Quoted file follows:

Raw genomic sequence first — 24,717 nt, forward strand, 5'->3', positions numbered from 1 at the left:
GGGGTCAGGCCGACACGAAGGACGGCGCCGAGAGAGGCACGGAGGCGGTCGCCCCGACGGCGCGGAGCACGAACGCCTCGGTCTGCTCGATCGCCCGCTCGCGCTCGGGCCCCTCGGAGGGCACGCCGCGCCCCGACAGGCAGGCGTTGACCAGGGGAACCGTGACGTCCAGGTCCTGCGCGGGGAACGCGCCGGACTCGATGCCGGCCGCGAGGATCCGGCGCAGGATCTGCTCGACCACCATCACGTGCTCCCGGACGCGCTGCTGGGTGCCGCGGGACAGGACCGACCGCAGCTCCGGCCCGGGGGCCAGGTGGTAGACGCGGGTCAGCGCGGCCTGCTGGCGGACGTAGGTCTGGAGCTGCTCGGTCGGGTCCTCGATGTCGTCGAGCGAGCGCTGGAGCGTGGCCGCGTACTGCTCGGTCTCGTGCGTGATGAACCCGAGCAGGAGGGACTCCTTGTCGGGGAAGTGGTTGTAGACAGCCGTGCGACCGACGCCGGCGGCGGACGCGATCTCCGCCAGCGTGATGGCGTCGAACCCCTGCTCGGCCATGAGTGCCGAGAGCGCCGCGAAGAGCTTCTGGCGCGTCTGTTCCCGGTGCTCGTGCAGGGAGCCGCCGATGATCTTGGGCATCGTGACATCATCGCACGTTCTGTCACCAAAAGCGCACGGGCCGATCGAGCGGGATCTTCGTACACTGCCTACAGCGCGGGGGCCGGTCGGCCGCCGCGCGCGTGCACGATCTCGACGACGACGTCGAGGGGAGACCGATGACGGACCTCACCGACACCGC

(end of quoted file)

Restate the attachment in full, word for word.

Raw genomic sequence first — 24,717 nt, forward strand, 5'->3', positions numbered from 1 at the left:
GGGGTCAGGCCGACACGAAGGACGGCGCCGAGAGAGGCACGGAGGCGGTCGCCCCGACGGCGCGGAGCACGAACGCCTCGGTCTGCTCGATCGCCCGCTCGCGCTCGGGCCCCTCGGAGGGCACGCCGCGCCCCGACAGGCAGGCGTTGACCAGGGGAACCGTGACGTCCAGGTCCTGCGCGGGGAACGCGCCGGACTCGATGCCGGCCGCGAGGATCCGGCGCAGGATCTGCTCGACCACCATCACGTGCTCCCGGACGCGCTGCTGGGTGCCGCGGGACAGGACCGACCGCAGCTCCGGCCCGGGGGCCAGGTGGTAGACGCGGGTCAGCGCGGCCTGCTGGCGGACGTAGGTCTGGAGCTGCTCGGTCGGGTCCTCGATGTCGTCGAGCGAGCGCTGGAGCGTGGCCGCGTACTGCTCGGTCTCGTGCGTGATGAACCCGAGCAGGAGGGACTCCTTGTCGGGGAAGTGGTTGTAGACAGCCGTGCGACCGACGCCGGCGGCGGACGCGATCTCCGCCAGCGTGATGGCGTCGAACCCCTGCTCGGCCATGAGTGCCGAGAGCGCCGCGAAGAGCTTCTGGCGCGTCTGTTCCCGGTGCTCGTGCAGGGAGCCGCCGATGATCTTGGGCATCGTGACATCATCGCACGTTCTGTCACCAAAAGCGCACGGGCCGATCGAGCGGGATCTTCGTACACTGCCTACAGCGCGGGGGCCGGTCGGCCGCCGCGCGCGTGCACGATCTCGACGACGACGTCGAGGGGAGACCGATGACGGACCTCACCGACACCGC